And now, for the elephant that has been sitting over in the corner all this time. We have patiently discussed the offensive side of things, pretending it matters a whole lot. But the fact of the matter is this: David Ortiz would have to blow Alex Rodriguez out of the water statistically to make up for the fact that he is a designated hitter. Ortiz played 10 games in the field; Rodriguez played 162. That means that over the course of the season, Papi was a factor — any sort of factor at all — for about 871 at-bats — 601 of his own, and 270 of the other teams’. (I don’t know if Ortiz actually played the whole game defensively in those 10 games, but we will assume he did.) A-Rod, on the other hand, was a factor in 4,979 at-bats — 605 of his own, and 4,374 of the opponents’. Do you see that? A-Rod was a factor 5.7 times as often as Papi. Of course, the defensive factor is not of the same caliber as offensive, but it adds up. For example, if you took away all of those 102 runs that Papi drove in in Red Sox wins, 19 of those 95 wins would become losses or ties. Take away A-Rod’s 100 RBI in wins, and the Yankees lose or tie 14 of their 95. So in actuality, as far as helping the Red Sox win games with RBI, Ortiz was roughly five games more valuable than Rodriguez. Unfortunately, there are no exact stats to tell us how many wins A-Rod contributed to defensively, but I am supremely confident that over the course of the season, his Gold Glove-caliber defense was certainly worth more than those five games. (If I were Rob Neyer, I would probably have access to some statistic that would answer that for me, but I am neither as intelligent nor as resourceful as he is.)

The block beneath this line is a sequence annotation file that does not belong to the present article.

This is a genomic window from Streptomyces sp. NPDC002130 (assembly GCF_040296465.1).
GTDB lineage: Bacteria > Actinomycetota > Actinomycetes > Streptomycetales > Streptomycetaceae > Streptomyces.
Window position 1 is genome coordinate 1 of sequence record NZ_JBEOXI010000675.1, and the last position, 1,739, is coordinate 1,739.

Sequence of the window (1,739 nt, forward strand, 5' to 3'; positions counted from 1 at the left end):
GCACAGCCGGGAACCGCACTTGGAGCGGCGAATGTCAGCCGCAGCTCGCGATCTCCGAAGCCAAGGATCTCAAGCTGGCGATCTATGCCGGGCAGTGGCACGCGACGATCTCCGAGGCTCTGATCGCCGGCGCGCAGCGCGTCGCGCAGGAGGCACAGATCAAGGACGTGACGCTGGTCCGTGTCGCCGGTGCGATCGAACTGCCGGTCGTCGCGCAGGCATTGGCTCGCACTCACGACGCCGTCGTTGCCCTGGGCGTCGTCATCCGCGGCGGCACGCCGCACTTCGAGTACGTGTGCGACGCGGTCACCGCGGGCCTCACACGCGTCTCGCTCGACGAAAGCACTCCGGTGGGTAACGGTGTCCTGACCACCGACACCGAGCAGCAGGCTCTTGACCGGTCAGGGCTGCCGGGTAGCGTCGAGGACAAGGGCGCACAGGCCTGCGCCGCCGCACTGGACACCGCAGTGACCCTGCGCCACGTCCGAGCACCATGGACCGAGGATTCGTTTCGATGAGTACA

And let’s not pretend that the DH thing only has an impact defensively. The fact is, of Big Papi’s 601 at-bats, he was completely rested for 558 of them. After an at-bat, Ortiz can go back to the training room and get a massage. He can watch film of his last at-bat and make adjustments. He can take a nap. At the least, he can sit on the bench and relax. He never makes a diving play to end an inning and then leads off for his team. He never runs around the field to be a cutoff man. He never does any of the defensive things that A-Rod does (and does well). After the last time I wrote about these two, a reader asked in the comments, “However, if Papi was given more of an opportunity to play the field, would it be a closer race?” Here is how I responded then:

I doubt it. If Ortiz played the field, two things would be different:

1) People would be discussing the fact that A-Rod is a Gold Golver and Papi is a terrible fielder.
2) Ortiz’s offensive numbers would be quite a bit lower, because he wouldn’t come to bat well-rested every time.

I have made this point in other places, and I don’t want to be called a hypocrite, so I will say it here, too: awards go to players would played the best, not the ones who could have played the best. Would A-Rod have had a better season offensively if he had been a DH the whole season? I have no doubt. But that is not what I am saying here. What I am saying is that despite all the advantages of being a full-time DH, David Ortiz still failed to out-perform Alex Rodriguez in almost every offensive category.

Bottom line: these two run pretty close offensively. Based solely on offense, you could give it to either guy and make a good choice. And because of that, the award MUST go to A-Rod because of the defense.